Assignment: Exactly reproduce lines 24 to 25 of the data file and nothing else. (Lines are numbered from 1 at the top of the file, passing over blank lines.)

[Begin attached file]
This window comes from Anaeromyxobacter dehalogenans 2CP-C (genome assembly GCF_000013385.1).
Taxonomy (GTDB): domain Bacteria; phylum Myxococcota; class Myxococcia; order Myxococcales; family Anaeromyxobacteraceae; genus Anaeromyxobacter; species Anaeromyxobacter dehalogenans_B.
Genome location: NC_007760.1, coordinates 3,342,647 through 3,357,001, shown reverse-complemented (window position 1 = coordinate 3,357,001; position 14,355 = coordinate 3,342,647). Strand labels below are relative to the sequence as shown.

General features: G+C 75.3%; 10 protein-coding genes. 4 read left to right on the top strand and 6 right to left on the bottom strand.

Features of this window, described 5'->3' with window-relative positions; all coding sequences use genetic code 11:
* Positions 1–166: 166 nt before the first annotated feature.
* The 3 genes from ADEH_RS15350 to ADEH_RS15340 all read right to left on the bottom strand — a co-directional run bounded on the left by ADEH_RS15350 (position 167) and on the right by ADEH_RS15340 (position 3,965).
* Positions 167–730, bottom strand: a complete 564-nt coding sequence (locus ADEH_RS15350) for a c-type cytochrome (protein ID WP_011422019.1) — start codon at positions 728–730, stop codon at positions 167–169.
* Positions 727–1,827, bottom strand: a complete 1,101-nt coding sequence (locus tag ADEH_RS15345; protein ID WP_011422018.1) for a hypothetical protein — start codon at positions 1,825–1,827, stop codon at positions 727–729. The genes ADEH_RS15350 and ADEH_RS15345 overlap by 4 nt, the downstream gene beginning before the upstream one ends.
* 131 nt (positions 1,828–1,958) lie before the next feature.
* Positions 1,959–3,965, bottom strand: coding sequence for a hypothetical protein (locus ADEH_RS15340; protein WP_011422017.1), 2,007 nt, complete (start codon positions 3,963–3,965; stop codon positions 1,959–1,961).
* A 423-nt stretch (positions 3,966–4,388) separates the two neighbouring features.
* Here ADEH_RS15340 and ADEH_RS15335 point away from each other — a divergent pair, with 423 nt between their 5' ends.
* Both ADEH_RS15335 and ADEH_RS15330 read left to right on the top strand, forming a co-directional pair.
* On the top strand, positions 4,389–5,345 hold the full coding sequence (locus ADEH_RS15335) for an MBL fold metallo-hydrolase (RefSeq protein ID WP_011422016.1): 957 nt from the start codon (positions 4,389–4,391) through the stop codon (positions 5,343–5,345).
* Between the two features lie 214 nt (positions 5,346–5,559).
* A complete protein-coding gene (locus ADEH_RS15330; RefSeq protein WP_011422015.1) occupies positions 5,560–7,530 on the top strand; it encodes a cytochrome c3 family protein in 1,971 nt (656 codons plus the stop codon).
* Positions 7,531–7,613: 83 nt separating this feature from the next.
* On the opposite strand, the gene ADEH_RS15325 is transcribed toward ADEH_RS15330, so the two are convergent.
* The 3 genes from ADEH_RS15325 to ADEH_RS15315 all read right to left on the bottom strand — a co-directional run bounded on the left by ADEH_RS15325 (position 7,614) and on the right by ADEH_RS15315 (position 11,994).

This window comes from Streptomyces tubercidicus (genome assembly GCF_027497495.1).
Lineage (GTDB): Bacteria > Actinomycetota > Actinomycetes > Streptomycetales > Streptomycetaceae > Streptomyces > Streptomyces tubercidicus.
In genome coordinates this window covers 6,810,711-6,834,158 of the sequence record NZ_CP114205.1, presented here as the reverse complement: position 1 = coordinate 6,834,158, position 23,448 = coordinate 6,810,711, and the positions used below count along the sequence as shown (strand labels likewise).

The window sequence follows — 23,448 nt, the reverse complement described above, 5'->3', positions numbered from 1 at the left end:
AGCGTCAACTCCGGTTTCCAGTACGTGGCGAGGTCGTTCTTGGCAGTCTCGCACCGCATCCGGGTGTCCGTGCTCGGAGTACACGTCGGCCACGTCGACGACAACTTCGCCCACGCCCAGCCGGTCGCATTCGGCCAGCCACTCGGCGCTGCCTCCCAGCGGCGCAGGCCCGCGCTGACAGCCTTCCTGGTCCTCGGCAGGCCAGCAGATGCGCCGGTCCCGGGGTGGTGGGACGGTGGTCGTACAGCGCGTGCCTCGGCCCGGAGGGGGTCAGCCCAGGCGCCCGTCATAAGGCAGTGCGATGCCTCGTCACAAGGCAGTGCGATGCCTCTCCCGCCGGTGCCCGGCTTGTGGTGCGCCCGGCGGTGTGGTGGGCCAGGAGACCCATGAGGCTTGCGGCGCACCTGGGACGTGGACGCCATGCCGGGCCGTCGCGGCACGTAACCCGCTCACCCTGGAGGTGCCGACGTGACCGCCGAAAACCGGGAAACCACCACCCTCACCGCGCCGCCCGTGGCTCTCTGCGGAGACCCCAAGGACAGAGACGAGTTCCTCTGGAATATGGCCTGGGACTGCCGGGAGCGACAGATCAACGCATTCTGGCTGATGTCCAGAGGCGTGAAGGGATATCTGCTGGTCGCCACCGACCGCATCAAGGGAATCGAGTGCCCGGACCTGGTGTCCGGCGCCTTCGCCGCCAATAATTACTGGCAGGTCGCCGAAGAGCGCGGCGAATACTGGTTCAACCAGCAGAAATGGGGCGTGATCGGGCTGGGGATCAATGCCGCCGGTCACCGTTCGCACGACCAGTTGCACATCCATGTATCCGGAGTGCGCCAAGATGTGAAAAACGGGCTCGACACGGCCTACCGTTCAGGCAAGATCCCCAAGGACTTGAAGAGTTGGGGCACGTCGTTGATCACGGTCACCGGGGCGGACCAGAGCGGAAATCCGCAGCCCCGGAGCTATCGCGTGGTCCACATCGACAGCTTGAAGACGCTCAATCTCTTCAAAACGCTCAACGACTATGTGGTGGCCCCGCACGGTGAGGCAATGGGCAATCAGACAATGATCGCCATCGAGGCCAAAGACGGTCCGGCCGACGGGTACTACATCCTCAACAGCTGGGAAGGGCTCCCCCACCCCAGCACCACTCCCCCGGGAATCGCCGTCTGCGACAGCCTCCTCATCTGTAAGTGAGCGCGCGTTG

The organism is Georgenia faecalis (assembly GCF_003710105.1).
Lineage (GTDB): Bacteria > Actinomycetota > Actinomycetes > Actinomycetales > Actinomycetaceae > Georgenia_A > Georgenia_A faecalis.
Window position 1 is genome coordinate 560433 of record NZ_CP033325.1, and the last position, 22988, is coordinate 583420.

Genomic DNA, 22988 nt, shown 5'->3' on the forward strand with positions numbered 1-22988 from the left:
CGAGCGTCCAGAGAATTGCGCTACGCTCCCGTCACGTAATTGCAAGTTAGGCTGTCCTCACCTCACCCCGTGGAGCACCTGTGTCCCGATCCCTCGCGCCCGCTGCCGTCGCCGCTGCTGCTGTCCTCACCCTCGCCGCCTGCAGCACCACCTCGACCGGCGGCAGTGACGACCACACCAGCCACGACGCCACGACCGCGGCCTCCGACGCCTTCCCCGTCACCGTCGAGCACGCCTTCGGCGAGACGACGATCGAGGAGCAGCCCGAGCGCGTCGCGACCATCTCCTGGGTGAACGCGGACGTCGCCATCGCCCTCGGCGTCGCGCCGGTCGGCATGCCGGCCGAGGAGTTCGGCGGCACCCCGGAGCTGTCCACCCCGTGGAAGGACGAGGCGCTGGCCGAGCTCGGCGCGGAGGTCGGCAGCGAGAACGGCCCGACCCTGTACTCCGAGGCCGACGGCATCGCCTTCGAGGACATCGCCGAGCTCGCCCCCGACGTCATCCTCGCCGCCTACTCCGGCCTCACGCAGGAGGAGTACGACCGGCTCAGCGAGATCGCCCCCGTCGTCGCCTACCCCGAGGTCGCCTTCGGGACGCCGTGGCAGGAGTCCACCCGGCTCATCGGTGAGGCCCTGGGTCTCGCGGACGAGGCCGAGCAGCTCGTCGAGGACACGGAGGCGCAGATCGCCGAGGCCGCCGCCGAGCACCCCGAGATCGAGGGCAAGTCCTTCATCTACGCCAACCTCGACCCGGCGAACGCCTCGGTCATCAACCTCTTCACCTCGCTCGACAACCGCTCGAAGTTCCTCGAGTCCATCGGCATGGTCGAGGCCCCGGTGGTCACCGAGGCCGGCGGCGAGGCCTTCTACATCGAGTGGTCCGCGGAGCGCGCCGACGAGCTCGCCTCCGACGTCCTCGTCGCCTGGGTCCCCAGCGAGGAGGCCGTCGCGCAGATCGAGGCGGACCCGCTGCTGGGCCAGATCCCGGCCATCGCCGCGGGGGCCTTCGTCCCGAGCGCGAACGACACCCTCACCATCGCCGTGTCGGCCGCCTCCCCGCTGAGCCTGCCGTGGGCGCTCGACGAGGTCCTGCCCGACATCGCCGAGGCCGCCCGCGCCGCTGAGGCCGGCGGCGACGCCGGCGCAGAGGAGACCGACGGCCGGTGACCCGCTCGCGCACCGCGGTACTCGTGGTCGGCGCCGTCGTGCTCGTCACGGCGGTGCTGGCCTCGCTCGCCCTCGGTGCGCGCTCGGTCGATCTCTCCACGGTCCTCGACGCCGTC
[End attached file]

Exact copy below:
The window sequence follows — 23,448 nt, the reverse complement described above, 5'->3', positions numbered from 1 at the left end:
AGCGTCAACTCCGGTTTCCAGTACGTGGCGAGGTCGTTCTTGGCAGTCTCGCACCGCATCCGGGTGTCCGTGCTCGGAGTACACGTCGGCCACGTCGACGACAACTTCGCCCACGCCCAGCCGGTCGCATTCGGCCAGCCACTCGGCGCTGCCTCCCAGCGGCGCAGGCCCGCGCTGACAGCCTTCCTGGTCCTCGGCAGGCCAGCAGATGCGCCGGTCCCGGGGTGGTGGGACGGTGGTCGTACAGCGCGTGCCTCGGCCCGGAGGGGGTCAGCCCAGGCGCCCGTCATAAGGCAGTGCGATGCCTCGTCACAAGGCAGTGCGATGCCTCTCCCGCCGGTGCCCGGCTTGTGGTGCGCCCGGCGGTGTGGTGGGCCAGGAGACCCATGAGGCTTGCGGCGCACCTGGGACGTGGACGCCATGCCGGGCCGTCGCGGCACGTAACCCGCTCACCCTGGAGGTGCCGACGTGACCGCCGAAAACCGGGAAACCACCACCCTCACCGCGCCGCCCGTGGCTCTCTGCGGAGACCCCAAGGACAGAGACGAGTTCCTCTGGAATATGGCCTGGGACTGCCGGGAGCGACAGATCAACGCATTCTGGCTGATGTCCAGAGGCGTGAAGGGATATCTGCTGGTCGCCACCGACCGCATCAAGGGAATCGAGTGCCCGGACCTGGTGTCCGGCGCCTTCGCCGCCAATAATTACTGGCAGGTCGCCGAAGAGCGCGGCGAATACTGGTTCAACCAGCAGAAATGGGGCGTGATCGGGCTGGGGATCAATGCCGCCGGTCACCGTTCGCACGACCAGTTGCACATCCATGTATCCGGAGTGCGCCAAGATGTGAAAAACGGGCTCGACACGGCCTACCGTTCAGGCAAGATCCCCAAGGACTTGAAGAGTTGGGGCACGTCGTTGATCACGGTCACCGGGGCGGACCAGAGCGGAAATCCGCAGCCCCGGAGCTATCGCGTGGTCCACATCGACAGCTTGAAGACGCTCAATCTCTTCAAAACGCTCAACGACTATGTGGTGGCCCCGCACGGTGAGGCAATGGGCAATCAGACAATGATCGCCATCGAGGCCAAAGACGGTCCGGCCGACGGGTACTACATCCTCAACAGCTGGGAAGGGCTCCCCCACCCCAGCACCACTCCCCCGGGAATCGCCGTCTGCGACAGCCTCCTCATCTGTAAGTGAGCGCGCGTTG